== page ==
|Oracle® Database SQL Reference
10g Release 2 (10.2)
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SEQUENCE statement to create a sequence, which is a database object from which multiple users may generate unique integers. You can use sequences to automatically generate primary key values.
When a sequence number is generated, the sequence is incremented, independent of the transaction committing or rolling back. If two users concurrently increment the same sequence, then the sequence numbers each user acquires may have gaps, because sequence numbers are being generated by the other user. One user can never acquire the sequence number generated by another user. After a sequence value is generated by one user, that user can continue to access that value regardless of whether the sequence is incremented by another user.
Sequence numbers are generated independently of tables, so the same sequence can be used for one or for multiple tables. It is possible that individual sequence numbers will appear to be skipped, because they were generated and used in a transaction that ultimately rolled back. Additionally, a single user may not realize that other users are drawing from the same sequence.
After a sequence is created, you can access its values in SQL statements with the
CURRVAL pseudocolumn, which returns the current value of the sequence, or the
NEXTVAL pseudocolumn, which increments the sequence and returns the new value.
To create a sequence in your own schema, you must have the
SEQUENCE system privilege.
To create a sequence in another user's schema, you must have the
SEQUENCE system privilege.
Specify the schema to contain the sequence. If you omit
schema, then Oracle Database creates the sequence in your own schema.
Specify the name of the sequence to be created.
If you specify none of the following clauses, then you create an ascending sequence that starts with 1 and increases by 1 with no upper limit. Specifying only
BY -1 creates a descending sequence that starts with -1 and decreases with no lower limit.
To create a sequence that increments without bound, for ascending sequences, omit the
MAXVALUE parameter or specify
NOMAXVALUE. For descending sequences, omit the
MINVALUE parameter or specify the
To create a sequence that stops at a predefined limit, for an ascending sequence, specify a value for the
MAXVALUE parameter. For a descending sequence, specify a value for the
MINVALUE parameter. Also specify
NOCYCLE. Any attempt to generate a sequence number once the sequence has reached its limit results in an error.
To create a sequence that restarts after reaching a predefined limit, specify values for both the
MINVALUE parameters. Also specify
CYCLE. If you do not specify
MINVALUE, then it defaults to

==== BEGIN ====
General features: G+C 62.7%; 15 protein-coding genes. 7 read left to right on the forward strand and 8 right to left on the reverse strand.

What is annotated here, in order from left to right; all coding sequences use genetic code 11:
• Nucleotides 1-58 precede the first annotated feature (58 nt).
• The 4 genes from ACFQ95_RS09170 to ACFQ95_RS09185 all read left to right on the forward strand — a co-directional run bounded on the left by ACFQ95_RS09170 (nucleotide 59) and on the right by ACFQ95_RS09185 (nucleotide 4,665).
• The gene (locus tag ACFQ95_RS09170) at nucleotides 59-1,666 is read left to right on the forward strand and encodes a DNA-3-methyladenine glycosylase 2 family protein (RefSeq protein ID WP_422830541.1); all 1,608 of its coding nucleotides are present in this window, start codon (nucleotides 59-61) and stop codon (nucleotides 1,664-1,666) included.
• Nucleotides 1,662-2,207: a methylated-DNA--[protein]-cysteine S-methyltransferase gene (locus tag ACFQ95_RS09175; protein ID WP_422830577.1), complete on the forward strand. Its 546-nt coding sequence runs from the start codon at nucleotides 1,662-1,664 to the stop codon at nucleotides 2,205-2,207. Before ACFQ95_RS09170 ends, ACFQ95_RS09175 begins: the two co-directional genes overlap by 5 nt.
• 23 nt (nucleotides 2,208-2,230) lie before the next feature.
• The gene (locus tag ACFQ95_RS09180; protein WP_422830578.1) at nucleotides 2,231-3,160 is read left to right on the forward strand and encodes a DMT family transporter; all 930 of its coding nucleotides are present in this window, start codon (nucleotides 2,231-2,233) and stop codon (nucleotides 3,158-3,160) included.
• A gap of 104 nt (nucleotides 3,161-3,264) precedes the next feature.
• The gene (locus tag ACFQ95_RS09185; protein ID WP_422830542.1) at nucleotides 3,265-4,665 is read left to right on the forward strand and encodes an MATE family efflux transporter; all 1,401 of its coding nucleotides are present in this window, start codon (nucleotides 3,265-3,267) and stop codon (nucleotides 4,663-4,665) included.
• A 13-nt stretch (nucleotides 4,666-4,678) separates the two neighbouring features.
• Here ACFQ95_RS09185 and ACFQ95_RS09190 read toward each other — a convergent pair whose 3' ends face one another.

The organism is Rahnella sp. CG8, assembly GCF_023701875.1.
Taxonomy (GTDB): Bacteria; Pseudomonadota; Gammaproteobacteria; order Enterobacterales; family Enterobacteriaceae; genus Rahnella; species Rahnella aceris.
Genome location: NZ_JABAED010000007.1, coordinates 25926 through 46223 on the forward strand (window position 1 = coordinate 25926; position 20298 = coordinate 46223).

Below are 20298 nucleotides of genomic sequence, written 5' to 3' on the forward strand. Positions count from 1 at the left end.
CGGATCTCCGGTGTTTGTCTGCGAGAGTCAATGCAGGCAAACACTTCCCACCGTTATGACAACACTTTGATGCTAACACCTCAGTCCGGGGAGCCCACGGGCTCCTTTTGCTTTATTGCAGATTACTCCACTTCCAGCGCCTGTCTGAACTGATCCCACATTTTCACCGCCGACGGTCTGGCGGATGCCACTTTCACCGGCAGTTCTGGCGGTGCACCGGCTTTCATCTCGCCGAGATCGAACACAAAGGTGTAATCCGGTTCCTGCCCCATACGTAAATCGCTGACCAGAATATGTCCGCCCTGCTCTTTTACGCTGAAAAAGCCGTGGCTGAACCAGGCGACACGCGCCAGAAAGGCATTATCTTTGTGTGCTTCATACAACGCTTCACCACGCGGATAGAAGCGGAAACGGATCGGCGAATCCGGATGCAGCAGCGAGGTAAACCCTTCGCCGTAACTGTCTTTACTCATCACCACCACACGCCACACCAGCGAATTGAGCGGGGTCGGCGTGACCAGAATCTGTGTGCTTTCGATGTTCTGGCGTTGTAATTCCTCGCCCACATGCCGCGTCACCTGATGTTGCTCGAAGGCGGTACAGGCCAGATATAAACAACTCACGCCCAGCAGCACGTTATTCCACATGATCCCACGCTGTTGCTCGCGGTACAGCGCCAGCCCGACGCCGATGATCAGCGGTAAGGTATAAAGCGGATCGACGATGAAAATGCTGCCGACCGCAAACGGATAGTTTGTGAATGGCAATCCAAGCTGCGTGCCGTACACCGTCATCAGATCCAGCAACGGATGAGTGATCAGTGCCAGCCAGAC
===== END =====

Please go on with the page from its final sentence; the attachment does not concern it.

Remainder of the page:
NOMINVALUE, which is the value 1.
INCREMENT BY Specify the interval between sequence numbers. This integer value can be any positive or negative integer, but it cannot be 0. This value can have 28 or fewer digits. The absolute of this value must be less than the difference of
MINVALUE. If this value is negative, then the sequence descends. If the value is positive, then the sequence ascends. If you omit this clause, then the interval defaults to 1.
START WITH Specify the first sequence number to be generated. Use this clause to start an ascending sequence at a value greater than its minimum or to start a descending sequence at a value less than its maximum. For ascending sequences, the default value is the minimum value of the sequence. For descending sequences, the default value is the maximum value of the sequence. This integer value can have 28 or fewer digits.
Note:This value is not necessarily the value to which an ascending cycling sequence cycles after reaching its maximum or minimum value.
CYCLE to indicate that the sequence continues to generate values after reaching either its maximum or minimum value. After an ascending sequence reaches its maximum value, it generates its minimum value. After a descending sequence reaches its minimum, it generates its maximum value.
CACHE Specify how many values of the sequence the database preallocates and keeps in memory for faster access. This integer value can have 28 or fewer digits. The minimum value for this parameter is 2. For sequences that cycle, this value must be less than the number of values in the cycle. You cannot cache more values than will fit in a given cycle of sequence numbers. Therefore, the maximum value allowed for
CACHE must be less than the value determined by the following formula:
(CEIL (MAXVALUE - MINVALUE)) / ABS (INCREMENT)
If a system failure occurs, all cached sequence values that have not been used in committed DML statements are lost. The potential number of lost values is equal to the value of the
Note:Oracle recommends using the
CACHEsetting to enhance performance if you are using sequences in a Real Application Clusters environment.
ORDER to guarantee that sequence numbers are generated in order of request. This clause is useful if you are using the sequence numbers as timestamps. Guaranteeing order is usually not important for sequences used to generate primary keys.
ORDER is necessary only to guarantee ordered generation if you are using Oracle Database with Real Application Clusters. If you are using exclusive mode, sequence numbers are always generated in order.
Creating a Sequence: Example The following statement creates the sequence
customers_seq in the sample schema
oe. This sequence could be used to provide customer ID numbers when rows are added to the
CREATE SEQUENCE customers_seq START WITH 1000 INCREMENT BY 1 NOCACHE NOCYCLE;
The first reference to
customers_seq.nextval returns 1000. The second returns 1001. Each subsequent reference will return a value 1 greater than the previous reference.